[5] The final proposition urged by appellant is without merit. The jury's findings that decedent was of unsound mind and also executed the document dated September 28, 1935, under undue influence are consistent. (Estate of Olson, 19 Cal. App. 379, 386 [126 P. 171]; Estate of Motz, 136 Cal. 558, 562 [69 P. 294].)

In Estate of Olson, supra, at page 386, the court says:

"Soundness of mind and body does not imply immunity from undue influence. It may require greater ingenuity to unduly influence a person of sound mind and body, and more evidence may be required to show that such a person was overcome than in the case of one weak of body and mind. But history and experience teach that the minds of strong men and women have often been overborne, and they have been by a master mind persuaded to consent to what in their sober and normal moments, and free from undue influence, they would not have done."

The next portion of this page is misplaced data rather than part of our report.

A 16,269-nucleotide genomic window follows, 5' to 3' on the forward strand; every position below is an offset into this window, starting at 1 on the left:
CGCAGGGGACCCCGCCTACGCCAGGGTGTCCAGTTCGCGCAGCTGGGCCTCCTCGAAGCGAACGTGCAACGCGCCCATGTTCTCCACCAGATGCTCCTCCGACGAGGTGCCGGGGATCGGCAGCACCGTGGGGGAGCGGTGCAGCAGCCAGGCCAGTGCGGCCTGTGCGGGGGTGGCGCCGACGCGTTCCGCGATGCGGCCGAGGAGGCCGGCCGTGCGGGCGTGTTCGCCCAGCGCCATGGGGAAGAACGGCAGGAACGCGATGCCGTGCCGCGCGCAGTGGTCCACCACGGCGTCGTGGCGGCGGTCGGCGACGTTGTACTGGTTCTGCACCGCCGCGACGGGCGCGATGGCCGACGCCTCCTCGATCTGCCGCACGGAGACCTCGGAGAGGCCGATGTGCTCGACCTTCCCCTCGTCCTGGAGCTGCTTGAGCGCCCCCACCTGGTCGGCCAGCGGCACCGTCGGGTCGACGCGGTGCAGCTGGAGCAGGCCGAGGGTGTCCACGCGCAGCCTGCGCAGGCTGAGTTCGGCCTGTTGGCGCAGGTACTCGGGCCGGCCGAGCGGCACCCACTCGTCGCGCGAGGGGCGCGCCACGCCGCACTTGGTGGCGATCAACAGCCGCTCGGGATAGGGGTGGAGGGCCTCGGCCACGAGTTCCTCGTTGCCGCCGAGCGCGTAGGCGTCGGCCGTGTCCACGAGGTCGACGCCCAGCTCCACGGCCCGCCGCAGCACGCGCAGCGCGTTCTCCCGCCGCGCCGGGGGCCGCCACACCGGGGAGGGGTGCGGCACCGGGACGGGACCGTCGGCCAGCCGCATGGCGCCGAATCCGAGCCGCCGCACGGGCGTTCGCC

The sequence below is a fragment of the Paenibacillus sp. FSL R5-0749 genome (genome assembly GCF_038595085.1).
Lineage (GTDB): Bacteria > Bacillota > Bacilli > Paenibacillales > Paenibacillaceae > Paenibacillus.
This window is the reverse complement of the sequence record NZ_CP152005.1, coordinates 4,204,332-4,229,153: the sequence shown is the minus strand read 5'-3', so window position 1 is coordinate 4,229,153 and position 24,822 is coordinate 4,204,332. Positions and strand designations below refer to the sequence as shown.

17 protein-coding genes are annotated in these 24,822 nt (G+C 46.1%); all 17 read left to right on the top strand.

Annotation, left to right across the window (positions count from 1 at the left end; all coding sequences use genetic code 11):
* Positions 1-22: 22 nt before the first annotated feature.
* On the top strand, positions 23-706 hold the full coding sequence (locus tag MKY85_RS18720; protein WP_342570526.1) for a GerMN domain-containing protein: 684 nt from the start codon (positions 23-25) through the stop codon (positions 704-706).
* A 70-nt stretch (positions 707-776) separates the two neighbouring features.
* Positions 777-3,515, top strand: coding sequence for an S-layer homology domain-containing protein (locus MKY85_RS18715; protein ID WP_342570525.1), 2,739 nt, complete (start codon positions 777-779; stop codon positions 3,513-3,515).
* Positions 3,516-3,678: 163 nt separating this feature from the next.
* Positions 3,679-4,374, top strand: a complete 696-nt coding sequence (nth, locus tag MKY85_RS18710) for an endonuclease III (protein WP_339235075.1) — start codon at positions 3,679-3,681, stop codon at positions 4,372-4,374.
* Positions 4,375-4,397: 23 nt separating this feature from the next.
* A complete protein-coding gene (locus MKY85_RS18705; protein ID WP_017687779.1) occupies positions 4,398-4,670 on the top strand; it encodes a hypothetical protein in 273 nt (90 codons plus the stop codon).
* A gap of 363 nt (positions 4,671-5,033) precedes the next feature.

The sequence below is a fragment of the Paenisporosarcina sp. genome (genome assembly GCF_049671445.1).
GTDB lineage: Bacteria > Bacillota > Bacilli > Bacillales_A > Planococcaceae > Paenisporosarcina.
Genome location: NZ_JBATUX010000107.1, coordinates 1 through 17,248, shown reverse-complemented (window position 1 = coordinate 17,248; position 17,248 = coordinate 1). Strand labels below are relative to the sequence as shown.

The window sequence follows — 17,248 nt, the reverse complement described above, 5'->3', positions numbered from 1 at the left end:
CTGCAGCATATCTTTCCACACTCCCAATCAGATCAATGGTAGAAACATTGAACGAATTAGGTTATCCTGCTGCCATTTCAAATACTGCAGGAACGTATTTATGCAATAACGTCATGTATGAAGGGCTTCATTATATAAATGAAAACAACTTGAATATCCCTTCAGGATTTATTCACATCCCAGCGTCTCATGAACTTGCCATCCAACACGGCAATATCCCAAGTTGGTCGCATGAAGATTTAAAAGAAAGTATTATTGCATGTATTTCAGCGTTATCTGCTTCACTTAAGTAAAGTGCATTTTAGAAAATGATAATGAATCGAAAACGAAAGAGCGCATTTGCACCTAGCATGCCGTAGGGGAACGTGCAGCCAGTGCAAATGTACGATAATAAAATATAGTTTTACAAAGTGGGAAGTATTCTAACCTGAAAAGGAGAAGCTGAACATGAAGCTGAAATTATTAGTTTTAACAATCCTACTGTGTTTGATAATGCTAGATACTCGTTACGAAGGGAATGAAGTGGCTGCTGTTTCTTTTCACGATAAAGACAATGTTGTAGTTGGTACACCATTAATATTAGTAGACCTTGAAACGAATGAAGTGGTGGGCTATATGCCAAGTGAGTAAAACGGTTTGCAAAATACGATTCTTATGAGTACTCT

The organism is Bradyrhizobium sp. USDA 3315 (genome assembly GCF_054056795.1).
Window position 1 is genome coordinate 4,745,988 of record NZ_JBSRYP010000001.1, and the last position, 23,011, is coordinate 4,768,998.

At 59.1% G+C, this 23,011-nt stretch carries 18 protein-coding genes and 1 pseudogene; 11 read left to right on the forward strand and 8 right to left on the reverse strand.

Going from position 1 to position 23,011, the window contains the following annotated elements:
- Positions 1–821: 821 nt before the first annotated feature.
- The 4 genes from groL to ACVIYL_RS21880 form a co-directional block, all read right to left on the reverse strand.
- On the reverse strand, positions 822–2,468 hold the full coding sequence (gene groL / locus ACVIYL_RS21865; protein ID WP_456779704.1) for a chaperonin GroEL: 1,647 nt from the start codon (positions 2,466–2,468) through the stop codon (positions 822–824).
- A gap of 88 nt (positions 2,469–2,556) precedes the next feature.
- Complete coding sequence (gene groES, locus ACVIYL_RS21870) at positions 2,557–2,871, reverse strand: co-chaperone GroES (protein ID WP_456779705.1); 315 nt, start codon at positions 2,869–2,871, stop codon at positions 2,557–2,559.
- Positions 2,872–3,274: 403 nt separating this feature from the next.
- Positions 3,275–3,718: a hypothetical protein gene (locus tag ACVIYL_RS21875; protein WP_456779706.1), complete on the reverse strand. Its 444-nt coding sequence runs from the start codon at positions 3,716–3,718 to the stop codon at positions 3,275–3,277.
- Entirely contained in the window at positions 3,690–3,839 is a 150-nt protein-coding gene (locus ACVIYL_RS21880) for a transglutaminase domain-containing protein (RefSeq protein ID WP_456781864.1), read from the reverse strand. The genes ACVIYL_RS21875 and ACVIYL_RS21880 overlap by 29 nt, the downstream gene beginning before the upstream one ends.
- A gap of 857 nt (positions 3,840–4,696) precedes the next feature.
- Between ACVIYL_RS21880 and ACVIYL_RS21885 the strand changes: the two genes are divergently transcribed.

In Estate of Motz, supra, at page 562, our Supreme Court says:

"As to the findings, that the will was executed under undue influence, and that deceased was not of sound mind at the time of the execution, they may be considered together. In fact, the mental and physical condition of the testator at and about the time of the execution of a will is such an important factor in determining whether or not the will was that of the testator or an instrument procured by coercion and fraud, that the two questions are kindred and very closely interwoven and connected with each other. It is a matter of common knowledge that a person in declining health, whose body is weakened and emaciated by disease, is to a more or less degree impaired in his mind. The strength of will, the quickness of apprehension, and the reasoning powers become impaired as the body becomes enfeebled. In such case the testator is peculiarly exposed to the secret machinations and importunities of designing persons who in the guise of love and friendship have surrounded him and administered to his wants as life and reason have gradually ebbed away."

For the foregoing reasons the judgment is affirmed.

Crail, P. J., and Wood, J., concurred.